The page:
Google pays ‘billions’ to maintain search engine dominance

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Alphabet Inc. Google pays billions of dollars each year for Apple Inc., Samsung Electronics Co. and other telecommunications giants to illegally maintain its No. 1 search engine spot, the US Department of Justice told a federal judge on Thursday.

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According Bloomberg’s Lea NylenDOJ attorney Kenneth Dintzer did not disclose how much Google is spending to be the default search engine on most browsers and all US mobile phones, but described the payments as “huge numbers”.

“Google invests billions in defaults, knowing that people won’t change them,” Dintzer told Judge Amit Mehta during a hearing in Washington that marked the first major showdown in the case and drew top DOJ antitrust officials and Nebraska’s attorney general among the onlookers.

“They buy exclusivity by default because flaws matter a lot.”

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Google’s contracts form the basis of the DOJ’s landmark antitrust lawsuit, which alleges the company sought to maintain its online search monopoly in violation of antitrust laws. State attorneys general are concurrently pursuing an antitrust suit against the search giant, also pending before Mehta.

Google’s trial won’t start until 2023

A trial is not expected to officially begin until next year, but Thursday’s hearing was the first substantive in the case – a day-long tutorial where each side presented their views on Google’s business.

Google’s antitrust lawsuit, filed at the end of the Trump administration, was the first major effort by the federal government to rein in the power of the tech giants, which continues under President Joe Biden. The White House on Thursday hosted a roundtable with experts to explore the damage major tech platforms can do to the economy and children’s health.

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Google attorney John Schmidtlein said the DOJ and states misunderstand the market and focus too narrowly on smaller search engines like Bing and Microsoft Corp’s DuckDuckGo.

Instead, Google faces competition from dozens of other companies, he said, including ByteDance Ltd’s TikTok, Meta Platforms Inc, Amazon.com Inc, Grubhub Inc and other sites where consumers go to seek information.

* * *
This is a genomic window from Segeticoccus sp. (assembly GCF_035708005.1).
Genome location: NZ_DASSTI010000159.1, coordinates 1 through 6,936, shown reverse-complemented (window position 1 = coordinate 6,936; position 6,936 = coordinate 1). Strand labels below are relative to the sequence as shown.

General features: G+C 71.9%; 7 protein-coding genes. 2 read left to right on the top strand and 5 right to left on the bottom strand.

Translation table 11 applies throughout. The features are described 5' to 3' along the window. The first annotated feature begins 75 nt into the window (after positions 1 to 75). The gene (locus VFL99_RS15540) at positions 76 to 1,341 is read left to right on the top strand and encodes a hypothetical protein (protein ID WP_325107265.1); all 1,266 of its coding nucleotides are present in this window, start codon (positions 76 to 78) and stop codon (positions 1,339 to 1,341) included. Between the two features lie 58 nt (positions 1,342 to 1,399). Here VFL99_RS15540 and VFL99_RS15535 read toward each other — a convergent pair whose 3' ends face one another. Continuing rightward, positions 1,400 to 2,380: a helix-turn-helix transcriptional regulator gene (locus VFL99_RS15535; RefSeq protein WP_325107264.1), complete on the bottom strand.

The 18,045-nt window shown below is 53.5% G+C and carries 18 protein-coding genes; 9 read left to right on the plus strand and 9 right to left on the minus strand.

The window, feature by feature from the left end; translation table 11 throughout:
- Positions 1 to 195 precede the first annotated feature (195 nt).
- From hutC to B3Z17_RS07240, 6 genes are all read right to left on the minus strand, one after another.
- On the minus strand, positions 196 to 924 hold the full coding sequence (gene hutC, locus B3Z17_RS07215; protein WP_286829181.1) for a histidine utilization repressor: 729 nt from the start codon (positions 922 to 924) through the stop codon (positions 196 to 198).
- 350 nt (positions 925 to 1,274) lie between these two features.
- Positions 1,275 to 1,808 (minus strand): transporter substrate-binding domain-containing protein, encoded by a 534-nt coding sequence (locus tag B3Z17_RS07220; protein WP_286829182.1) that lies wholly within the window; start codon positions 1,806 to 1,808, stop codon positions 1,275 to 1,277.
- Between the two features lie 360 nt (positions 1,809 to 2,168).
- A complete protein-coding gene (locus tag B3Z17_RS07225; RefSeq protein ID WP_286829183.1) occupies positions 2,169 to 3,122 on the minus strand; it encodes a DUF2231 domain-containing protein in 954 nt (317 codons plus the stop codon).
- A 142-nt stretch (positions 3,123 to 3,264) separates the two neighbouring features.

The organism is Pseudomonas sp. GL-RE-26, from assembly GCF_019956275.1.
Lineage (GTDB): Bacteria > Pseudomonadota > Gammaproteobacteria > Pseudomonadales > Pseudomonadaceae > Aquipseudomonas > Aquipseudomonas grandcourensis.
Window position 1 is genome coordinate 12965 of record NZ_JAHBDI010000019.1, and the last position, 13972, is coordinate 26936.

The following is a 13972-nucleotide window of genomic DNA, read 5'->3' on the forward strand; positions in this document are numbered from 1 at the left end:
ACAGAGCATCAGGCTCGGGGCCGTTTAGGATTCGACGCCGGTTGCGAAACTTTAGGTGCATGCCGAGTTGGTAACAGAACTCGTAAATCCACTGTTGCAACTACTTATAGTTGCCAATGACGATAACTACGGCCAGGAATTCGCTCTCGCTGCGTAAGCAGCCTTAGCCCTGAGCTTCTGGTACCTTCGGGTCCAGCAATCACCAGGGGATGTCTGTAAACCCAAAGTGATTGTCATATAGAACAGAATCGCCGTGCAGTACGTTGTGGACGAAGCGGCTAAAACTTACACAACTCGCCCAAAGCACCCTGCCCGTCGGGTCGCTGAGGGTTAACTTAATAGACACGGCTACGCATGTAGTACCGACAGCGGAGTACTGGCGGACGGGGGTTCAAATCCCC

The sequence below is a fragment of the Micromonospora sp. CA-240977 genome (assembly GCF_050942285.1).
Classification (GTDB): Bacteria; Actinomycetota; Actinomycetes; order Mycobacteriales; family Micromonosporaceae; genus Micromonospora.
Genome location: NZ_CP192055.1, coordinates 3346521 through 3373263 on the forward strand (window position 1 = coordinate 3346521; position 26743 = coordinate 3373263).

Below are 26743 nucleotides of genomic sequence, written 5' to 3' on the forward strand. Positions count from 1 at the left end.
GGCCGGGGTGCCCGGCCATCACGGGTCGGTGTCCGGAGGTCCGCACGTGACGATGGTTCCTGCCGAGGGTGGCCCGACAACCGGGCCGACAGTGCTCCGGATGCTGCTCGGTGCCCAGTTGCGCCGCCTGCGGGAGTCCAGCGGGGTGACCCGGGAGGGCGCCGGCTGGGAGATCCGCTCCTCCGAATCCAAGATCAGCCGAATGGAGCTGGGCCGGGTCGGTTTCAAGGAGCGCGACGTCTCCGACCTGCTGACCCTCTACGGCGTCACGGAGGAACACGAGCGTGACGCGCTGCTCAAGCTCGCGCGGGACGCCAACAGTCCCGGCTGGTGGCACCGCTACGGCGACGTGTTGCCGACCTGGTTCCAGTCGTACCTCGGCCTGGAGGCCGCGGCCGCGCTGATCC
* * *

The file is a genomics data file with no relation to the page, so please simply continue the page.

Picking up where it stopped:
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“You don’t have to go to Google to shop on Amazon. You don’t have to go to Google to buy plane tickets on Expedia”, he said.

“Just because Google doesn’t face the same competition for every query doesn’t mean the company doesn’t face fierce competition.”

Having fresh data about users’ search queries is key to a search engine‘s success, attorneys for the DOJ, states and Google all agreed. Google controls the most popular browser, Chrome, and the second most popular mobile operating system, Android.

Surrounded by potential rivals

In his presentation, DOJ’s Dintzer focused on the mechanics of Google’s search engine and how its default contracts have hampered potential rivals.

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On mobile, Google contracts with Apple, smartphone makers like Samsung and Motorola Solutions Inc, most browsers, and the three U.S. telecom carriers — AT&T Inc., Verizon Communications Inc, and T-Mobile US Inc — to ensure that its search engine is set to default. and comes preinstalled on new phones, Dintzer said. Microsoft’s search engine, Bing, is the default for the company’s Edge browser and Amazon’s Fire tablets, he said.

Google’s contracts make it the “gateway” through which most people find websites on the Internet, which has allowed it to prevent rivals from gaining the scale needed to challenge its search engine, Dintzer said. .

“Exclusivity by default allows Google to systematically refuse data from its rivals”, he said.

Google’s Schmidtlein said the company had contracted with Apple and browsers like Mozilla since the early 2000s. The DOJ and states have not explained why those agreements are now problematic, he said. . The revenue-sharing deals Google offers to browsers are essential for companies like Mozilla Corp., he said, because they offer their products to users for free.

“The reason they’re partnering with Google isn’t because they had to; it’s because they want to,” said Schmidtlein.

The company “had extraordinary success and was doing something incredibly valuable. Competition on the merits is not illegal.

The case is US v. Google, 20-cv-3010, US District Court, District of Columbia (Washington).


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